From The People Of Our Neighborhood (Curtis Publishing Co; Philadelphia: 1898)
Amanda Todd's orbit of existence is restricted of a necessity, since she was born, brought up and will die in this village, but there is no doubt that it is eccentric. She moves apart on her own little course quite separate from the rest of us. Had Amanda's lines of life been cast elsewhere, had circumstances pushed her, instead of hemming her in, she might have become the feminine apostle of a new creed, have founded a sect, or instituted a new system of female dress. As it is, she does not go to meeting, she never wears a bonnet, and she keeps cats.
Amanda Todd is rising sixty, and she never was married. Had she been, the close friction with another nature might have worn away some of the peculiarities of hers. She might have gone to meeting, she might have worn a bonnet, she might even have eschewed cats, but it is not probable. When peculiarities are in the grain of a person's nature, as they probably are in hers, such friction only brings them out more plainly and it is the other person who suffers.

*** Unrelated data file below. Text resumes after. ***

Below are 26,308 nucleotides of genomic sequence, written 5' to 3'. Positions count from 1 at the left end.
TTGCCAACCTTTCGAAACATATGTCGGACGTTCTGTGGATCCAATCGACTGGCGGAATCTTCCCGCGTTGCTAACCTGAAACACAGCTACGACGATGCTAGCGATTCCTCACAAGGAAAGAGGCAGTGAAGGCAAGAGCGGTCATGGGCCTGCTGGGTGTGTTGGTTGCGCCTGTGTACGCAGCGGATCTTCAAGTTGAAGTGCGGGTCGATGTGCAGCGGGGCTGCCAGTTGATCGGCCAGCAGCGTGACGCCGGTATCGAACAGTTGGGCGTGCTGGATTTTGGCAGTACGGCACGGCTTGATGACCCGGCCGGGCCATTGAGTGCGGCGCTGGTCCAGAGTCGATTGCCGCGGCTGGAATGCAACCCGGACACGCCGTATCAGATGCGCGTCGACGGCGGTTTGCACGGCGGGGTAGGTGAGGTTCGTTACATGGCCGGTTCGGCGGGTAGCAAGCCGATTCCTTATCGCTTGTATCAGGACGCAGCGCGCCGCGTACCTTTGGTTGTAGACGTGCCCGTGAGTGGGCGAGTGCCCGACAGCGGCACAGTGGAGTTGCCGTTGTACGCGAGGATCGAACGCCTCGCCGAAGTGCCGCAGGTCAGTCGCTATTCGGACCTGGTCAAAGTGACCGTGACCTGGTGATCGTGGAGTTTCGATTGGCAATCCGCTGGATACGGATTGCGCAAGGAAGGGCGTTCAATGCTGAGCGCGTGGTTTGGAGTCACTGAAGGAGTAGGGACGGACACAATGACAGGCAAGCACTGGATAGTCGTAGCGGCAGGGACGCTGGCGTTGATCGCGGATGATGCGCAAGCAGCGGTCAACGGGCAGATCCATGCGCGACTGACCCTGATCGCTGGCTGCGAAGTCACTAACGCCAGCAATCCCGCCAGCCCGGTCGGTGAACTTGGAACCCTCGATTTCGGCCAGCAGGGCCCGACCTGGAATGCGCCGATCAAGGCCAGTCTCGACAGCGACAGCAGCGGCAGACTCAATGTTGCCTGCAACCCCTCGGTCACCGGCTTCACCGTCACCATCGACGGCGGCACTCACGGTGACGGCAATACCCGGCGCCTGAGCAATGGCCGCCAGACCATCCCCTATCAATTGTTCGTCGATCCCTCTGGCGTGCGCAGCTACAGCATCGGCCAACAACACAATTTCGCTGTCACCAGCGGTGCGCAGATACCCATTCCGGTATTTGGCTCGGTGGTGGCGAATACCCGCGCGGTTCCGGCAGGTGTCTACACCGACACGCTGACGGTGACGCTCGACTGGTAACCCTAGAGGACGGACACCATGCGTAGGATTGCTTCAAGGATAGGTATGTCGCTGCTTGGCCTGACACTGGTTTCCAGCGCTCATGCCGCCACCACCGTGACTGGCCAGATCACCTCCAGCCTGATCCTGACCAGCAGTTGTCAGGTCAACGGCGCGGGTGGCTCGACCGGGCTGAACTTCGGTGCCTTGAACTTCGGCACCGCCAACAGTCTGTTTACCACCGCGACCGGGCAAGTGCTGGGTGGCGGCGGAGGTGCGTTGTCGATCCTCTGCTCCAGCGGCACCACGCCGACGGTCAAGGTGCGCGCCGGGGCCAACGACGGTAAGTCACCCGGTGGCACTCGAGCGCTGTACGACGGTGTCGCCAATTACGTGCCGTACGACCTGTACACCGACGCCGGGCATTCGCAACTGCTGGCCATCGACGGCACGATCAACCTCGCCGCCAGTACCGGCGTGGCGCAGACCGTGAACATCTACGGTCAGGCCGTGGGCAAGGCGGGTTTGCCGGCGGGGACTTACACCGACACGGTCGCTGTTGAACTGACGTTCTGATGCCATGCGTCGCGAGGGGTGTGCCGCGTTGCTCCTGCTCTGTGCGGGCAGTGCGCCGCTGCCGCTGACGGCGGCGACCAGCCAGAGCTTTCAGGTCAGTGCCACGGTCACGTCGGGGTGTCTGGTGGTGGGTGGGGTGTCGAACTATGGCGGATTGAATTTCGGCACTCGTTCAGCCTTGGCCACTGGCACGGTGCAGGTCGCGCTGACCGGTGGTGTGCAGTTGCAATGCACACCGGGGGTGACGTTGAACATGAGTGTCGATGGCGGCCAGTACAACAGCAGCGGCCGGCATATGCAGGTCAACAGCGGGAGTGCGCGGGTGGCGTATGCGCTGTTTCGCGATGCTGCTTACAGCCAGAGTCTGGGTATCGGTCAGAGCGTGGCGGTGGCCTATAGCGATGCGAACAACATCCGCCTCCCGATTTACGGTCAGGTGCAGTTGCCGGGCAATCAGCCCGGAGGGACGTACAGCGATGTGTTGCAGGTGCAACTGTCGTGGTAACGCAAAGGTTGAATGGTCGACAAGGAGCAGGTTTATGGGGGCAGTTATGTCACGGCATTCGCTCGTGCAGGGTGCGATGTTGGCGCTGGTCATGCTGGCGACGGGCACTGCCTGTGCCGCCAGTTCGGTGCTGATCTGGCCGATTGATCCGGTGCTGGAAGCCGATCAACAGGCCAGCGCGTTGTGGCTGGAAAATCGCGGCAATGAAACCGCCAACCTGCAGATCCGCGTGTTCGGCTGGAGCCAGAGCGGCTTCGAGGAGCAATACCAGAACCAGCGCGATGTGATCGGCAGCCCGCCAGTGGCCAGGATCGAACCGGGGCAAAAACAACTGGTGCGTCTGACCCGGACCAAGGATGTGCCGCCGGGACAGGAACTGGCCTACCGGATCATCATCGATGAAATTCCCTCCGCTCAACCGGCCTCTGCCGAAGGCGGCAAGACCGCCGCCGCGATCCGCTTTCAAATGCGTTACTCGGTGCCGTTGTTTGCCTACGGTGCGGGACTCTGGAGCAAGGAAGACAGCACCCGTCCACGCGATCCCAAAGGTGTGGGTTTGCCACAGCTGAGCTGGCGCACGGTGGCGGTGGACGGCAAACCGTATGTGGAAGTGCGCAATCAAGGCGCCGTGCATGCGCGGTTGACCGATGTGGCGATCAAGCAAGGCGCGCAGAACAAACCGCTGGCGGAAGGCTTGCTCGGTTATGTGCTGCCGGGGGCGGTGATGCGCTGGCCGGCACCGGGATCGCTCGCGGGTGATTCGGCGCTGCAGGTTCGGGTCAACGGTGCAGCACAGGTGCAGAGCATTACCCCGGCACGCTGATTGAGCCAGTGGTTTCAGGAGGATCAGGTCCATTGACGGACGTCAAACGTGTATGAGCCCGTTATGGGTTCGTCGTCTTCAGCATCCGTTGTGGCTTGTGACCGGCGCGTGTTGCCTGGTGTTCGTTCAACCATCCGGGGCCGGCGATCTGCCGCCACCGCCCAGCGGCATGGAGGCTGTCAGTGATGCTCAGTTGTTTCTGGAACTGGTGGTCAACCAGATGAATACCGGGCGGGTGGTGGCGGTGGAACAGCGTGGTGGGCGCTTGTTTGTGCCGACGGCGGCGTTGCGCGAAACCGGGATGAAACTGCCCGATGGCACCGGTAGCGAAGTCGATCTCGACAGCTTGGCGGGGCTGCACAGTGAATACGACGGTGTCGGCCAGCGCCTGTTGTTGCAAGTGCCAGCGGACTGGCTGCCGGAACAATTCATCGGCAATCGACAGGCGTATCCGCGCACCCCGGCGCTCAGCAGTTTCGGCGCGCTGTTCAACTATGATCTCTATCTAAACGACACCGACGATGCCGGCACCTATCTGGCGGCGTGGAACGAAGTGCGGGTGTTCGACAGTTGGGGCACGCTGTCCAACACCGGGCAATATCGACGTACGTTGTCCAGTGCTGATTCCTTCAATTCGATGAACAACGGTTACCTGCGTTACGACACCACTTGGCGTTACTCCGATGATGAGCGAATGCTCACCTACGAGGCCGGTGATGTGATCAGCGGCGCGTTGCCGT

The village men are not, as a rule, very subtle, but they have seemed to feel this instinctively. Amanda was, they say, a very pretty girl in her youth, but no young man ever dared make love to her and marry her. She had always the reputation of being “an odd stick,” even in the district school. She always kept by herself at recess, she never seemed to have anything in common with the other girls, and she always went home alone from singing school. Probably never in her whole life has Amanda Todd known what it is to be protected by some devoted person of the other sex through the nightly perils of our village street.
There is a tradition in the village that once in her life, when she was about twenty-five years old, Amanda Todd had a beautiful bonnet and went to meeting.